Articles | Volume 20, issue 10
17 Oct 2016
Research article | 17 Oct 2016
Describing the interannual variability of precipitation with the derived distribution approach: effects of record length and resolution
Claudio I. Meier et al.
No articles found.
Fabian Walter, Elias Hodel, Erik Mannerfelt, Nicolas Ackermann, Kristen Cook, Michael Dietze, Livia Estermann, Daniel Farinotti, Martin Fengler, Lukas Hammerschmidt, Flavia Hänsli, Jacob Hirschberg, Brian McArdell, and Peter Molnar
Debris flows are dangerous sediment-water mixtures in steep terrain. Their formation takes place in poorly accessible terrain, where instrumentation cannot be installed. Here we propose to monitor such source terrain with an autonomous drone for mapping sediments, which were left behind by debris flows or may contribute to future events. Short flight intervals elucidate changes of such sediments providing important information for landscape evolution and the likelihood of future debris flows.
Silvan Ragettli, Tabea Donauer, Peter Molnar, Ron Delnoije, and Tobias Siegfried
Earth Surf. Dynam. Discuss.,
Revised manuscript under review for ESurfShort summary
This paper presents a novel methodology to identify and quantitatively analyze deposition and erosion patterns in ephemeral ponds or in perennial lakes with strong water level fluctuations. We apply this method to unravel the water and sediment balance of Lac Wégnia, a designated RAMSAR site in Mali. The study can be a showcase for monitoring Sahelian lakes using remote sensing data, as it sheds light on the actual drivers of change in Sahelian lakes.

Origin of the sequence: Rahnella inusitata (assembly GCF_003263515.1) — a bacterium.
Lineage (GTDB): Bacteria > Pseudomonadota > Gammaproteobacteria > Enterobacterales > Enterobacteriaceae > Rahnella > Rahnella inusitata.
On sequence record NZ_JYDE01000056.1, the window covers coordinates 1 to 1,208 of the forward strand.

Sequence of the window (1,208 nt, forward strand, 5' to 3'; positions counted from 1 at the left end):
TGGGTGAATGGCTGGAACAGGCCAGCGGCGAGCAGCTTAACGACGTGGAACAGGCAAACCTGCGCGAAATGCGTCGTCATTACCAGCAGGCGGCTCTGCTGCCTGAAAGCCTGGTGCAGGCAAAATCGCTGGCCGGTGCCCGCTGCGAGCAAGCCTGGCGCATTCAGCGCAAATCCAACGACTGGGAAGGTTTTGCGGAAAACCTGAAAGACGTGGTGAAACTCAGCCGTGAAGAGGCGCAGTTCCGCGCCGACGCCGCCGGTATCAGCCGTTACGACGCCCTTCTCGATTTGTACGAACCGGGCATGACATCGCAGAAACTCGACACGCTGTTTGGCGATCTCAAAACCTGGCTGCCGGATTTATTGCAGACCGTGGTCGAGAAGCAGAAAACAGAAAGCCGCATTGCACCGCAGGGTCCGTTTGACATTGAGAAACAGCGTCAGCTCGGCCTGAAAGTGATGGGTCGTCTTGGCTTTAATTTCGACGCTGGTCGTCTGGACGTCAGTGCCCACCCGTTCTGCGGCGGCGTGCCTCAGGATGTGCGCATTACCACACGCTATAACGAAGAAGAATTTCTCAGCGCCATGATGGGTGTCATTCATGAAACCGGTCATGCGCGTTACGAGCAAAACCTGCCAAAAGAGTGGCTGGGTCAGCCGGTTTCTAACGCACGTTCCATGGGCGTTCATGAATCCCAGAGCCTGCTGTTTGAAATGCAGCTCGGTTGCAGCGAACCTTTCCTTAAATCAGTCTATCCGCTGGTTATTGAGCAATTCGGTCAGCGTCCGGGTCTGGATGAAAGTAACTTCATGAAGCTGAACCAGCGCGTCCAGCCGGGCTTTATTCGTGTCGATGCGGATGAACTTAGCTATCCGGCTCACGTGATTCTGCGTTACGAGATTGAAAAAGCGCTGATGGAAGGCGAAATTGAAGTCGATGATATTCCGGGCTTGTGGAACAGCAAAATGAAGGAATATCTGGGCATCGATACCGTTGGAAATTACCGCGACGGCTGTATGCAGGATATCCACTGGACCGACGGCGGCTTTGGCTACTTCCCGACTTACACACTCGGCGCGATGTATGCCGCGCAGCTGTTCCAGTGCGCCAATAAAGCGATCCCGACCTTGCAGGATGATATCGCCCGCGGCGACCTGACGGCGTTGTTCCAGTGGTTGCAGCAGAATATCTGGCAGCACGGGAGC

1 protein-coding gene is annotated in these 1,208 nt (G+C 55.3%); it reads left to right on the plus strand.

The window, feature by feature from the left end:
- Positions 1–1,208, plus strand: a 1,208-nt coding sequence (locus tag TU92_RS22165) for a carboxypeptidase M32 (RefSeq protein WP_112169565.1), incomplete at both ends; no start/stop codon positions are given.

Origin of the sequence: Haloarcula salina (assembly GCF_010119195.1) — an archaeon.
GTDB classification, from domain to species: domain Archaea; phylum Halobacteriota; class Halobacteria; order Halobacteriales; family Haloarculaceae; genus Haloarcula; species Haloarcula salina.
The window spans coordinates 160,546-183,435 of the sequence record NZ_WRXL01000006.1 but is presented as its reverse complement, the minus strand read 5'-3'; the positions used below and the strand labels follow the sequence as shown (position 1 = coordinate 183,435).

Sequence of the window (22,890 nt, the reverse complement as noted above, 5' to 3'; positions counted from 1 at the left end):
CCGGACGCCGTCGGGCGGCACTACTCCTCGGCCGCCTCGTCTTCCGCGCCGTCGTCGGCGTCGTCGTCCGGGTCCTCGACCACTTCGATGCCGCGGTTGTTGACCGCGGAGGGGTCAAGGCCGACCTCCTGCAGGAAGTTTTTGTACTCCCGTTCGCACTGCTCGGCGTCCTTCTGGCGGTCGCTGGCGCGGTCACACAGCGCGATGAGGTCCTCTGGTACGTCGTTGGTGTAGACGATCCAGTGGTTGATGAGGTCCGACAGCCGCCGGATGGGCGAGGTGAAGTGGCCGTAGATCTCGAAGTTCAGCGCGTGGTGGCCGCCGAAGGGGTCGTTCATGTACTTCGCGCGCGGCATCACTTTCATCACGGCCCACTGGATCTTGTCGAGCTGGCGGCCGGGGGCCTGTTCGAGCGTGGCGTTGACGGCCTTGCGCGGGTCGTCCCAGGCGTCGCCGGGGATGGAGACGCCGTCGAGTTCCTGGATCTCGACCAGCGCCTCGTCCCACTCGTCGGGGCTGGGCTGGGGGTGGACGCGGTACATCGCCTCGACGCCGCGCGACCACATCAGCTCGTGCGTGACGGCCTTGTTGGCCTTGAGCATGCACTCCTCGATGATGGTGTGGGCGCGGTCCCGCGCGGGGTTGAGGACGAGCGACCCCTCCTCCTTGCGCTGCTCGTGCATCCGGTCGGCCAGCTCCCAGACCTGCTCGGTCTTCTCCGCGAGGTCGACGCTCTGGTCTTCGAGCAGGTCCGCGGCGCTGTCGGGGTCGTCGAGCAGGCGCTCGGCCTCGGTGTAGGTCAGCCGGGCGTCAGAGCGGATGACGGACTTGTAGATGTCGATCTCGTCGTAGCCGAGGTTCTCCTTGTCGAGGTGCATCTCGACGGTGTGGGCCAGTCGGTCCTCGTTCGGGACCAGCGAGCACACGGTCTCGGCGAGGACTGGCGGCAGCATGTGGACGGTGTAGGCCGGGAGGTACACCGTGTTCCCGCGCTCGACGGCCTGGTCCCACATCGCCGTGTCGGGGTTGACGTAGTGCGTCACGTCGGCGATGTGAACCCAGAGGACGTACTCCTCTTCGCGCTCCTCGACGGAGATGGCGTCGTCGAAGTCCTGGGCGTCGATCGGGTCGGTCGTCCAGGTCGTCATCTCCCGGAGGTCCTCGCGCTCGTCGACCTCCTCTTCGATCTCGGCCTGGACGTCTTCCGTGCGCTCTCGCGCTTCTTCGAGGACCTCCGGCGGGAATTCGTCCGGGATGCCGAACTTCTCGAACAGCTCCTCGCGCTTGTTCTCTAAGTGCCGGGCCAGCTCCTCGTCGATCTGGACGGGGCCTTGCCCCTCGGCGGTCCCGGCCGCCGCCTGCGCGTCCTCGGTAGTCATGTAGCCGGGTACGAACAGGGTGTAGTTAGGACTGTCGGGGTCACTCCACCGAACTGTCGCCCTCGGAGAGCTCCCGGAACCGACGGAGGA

Elena Leonarduzzi, Brian W. McArdell, and Peter Molnar
Hydrol. Earth Syst. Sci., 25, 5937–5950,Short summary
Landslides are a dangerous natural hazard affecting alpine regions, calling for effective warning systems. Here we consider different approaches for the prediction of rainfall-induced shallow landslides at the regional scale, based on open-access datasets and operational hydrological forecasting systems. We find antecedent wetness useful to improve upon the classical rainfall thresholds and the resolution of the hydrological model used for its estimate to be a critical aspect.
Jacob Hirschberg, Alexandre Badoux, Brian W. McArdell, Elena Leonarduzzi, and Peter Molnar
Nat. Hazards Earth Syst. Sci., 21, 2773–2789,Short summary
Debris-flow prediction is often based on rainfall thresholds, but uncertainty assessments are rare. We established rainfall thresholds using two approaches and find that 25 debris flows are needed for uncertainties to converge in an Alpine basin and that the suitable method differs for regional compared to local thresholds. Finally, we demonstrate the potential of a statistical learning algorithm to improve threshold performance. These findings are helpful for early warning system development.
Marius G. Floriancic, Wouter R. Berghuijs, Tobias Jonas, James W. Kirchner, and Peter Molnar
Hydrol. Earth Syst. Sci., 24, 5423–5438,Short summary
Low river flows affect societies and ecosystems. Here we study how precipitation and potential evapotranspiration shape low flows across a network of 380 Swiss catchments. Low flows in these rivers typically result from below-average precipitation and above-average potential evapotranspiration. Extreme low flows result from long periods of the combined effects of both drivers.
Elena Leonarduzzi and Peter Molnar
Nat. Hazards Earth Syst. Sci., 20, 2905–2919,Short summary
Landslides are a natural hazard that affects alpine regions. Here we focus on rainfall-induced shallow landslides and one of the most widely used approaches for their predictions: rainfall thresholds. We design several comparisons utilizing a landslide database and rainfall records in Switzerland. We find that using daily rather than hourly rainfall might be a better option in some circumstances, and mean annual precipitation and antecedent wetness can improve predictions at the regional scale.